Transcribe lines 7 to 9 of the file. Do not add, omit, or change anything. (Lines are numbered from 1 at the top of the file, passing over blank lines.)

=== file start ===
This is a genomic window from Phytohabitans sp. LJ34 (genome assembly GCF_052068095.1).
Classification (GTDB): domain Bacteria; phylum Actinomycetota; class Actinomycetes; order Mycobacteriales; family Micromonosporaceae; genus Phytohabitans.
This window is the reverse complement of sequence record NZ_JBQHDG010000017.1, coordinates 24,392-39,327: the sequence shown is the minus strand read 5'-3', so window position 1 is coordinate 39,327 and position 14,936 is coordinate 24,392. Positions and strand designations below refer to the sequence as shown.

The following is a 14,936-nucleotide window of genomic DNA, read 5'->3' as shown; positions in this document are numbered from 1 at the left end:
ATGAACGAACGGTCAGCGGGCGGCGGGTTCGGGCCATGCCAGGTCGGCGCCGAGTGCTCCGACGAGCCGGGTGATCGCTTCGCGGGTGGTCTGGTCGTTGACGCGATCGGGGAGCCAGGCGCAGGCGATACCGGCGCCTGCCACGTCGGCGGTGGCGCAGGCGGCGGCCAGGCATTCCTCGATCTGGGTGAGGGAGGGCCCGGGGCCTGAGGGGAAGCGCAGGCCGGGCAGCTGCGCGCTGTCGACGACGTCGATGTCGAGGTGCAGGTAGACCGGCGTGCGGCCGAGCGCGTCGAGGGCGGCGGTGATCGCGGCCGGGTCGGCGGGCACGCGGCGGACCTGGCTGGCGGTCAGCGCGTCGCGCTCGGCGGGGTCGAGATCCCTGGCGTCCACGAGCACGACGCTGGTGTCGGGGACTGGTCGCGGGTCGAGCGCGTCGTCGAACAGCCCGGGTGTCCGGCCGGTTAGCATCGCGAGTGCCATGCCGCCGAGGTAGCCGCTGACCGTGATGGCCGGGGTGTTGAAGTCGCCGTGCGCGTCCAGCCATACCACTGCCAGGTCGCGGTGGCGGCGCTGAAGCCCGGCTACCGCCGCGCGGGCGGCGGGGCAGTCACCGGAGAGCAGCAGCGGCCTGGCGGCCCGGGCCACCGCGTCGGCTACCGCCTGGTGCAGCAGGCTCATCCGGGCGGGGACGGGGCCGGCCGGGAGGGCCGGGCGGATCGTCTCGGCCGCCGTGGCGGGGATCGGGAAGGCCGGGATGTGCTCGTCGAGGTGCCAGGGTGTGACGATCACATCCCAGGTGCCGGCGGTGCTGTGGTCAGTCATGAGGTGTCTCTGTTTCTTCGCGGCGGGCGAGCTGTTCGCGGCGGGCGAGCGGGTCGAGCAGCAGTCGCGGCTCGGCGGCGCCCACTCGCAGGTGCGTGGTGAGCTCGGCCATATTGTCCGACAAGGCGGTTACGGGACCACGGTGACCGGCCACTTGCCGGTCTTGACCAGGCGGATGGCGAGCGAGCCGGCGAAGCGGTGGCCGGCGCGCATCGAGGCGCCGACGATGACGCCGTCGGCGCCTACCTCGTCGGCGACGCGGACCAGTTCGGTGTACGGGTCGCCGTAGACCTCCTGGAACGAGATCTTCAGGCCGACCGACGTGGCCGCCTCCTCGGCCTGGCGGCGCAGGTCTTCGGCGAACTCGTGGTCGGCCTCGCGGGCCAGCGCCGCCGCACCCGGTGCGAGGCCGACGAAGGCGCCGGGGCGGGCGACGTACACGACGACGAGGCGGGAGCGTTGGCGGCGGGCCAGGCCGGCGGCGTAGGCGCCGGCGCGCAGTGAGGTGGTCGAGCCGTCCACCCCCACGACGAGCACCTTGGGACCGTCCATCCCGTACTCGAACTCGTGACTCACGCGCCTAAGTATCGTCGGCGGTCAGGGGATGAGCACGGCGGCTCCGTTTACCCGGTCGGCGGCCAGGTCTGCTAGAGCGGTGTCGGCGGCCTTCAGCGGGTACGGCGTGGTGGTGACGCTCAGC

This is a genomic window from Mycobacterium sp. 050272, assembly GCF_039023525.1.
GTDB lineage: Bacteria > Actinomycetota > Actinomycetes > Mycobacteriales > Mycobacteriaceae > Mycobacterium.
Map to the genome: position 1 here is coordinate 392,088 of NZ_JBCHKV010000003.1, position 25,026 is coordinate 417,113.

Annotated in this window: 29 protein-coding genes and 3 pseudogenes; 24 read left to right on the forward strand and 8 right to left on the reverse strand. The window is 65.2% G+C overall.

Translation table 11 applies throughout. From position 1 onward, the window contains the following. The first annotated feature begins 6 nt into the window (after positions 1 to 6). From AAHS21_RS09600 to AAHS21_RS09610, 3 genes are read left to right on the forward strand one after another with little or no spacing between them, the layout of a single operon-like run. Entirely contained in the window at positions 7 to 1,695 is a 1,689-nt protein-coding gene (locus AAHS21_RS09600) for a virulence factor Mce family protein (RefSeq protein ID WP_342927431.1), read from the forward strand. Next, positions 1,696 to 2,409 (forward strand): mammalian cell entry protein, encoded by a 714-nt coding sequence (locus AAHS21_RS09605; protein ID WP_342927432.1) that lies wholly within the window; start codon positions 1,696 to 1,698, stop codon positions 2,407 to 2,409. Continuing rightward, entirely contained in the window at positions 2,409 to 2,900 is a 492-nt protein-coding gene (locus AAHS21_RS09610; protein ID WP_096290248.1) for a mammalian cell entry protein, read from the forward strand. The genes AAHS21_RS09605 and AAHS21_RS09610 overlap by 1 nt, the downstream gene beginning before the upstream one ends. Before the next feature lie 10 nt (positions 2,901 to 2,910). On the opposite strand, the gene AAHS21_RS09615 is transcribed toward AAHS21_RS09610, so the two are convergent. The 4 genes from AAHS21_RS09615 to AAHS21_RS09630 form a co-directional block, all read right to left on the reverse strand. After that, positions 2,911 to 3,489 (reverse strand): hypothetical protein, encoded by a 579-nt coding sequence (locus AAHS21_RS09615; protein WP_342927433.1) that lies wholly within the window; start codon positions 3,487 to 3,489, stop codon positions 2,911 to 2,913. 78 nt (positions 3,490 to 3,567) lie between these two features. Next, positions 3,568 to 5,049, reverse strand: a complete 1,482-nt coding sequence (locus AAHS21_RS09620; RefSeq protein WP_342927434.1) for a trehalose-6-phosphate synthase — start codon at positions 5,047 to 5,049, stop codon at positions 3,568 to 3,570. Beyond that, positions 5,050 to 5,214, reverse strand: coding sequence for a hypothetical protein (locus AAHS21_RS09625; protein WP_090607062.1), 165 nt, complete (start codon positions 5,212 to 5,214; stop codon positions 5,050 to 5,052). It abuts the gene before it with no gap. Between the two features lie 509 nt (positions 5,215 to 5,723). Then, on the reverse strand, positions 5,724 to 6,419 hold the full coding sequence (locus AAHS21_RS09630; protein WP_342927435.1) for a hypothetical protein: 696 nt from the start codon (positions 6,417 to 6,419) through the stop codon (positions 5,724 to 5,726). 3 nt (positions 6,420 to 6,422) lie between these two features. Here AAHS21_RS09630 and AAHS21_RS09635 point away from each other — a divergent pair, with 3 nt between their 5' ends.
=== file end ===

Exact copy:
GTDB lineage: Bacteria > Actinomycetota > Actinomycetes > Mycobacteriales > Mycobacteriaceae > Mycobacterium.
Map to the genome: position 1 here is coordinate 392,088 of NZ_JBCHKV010000003.1, position 25,026 is coordinate 417,113.

Annotated in this window: 29 protein-coding genes and 3 pseudogenes; 24 read left to right on the forward strand and 8 right to left on the reverse strand. The window is 65.2% G+C overall.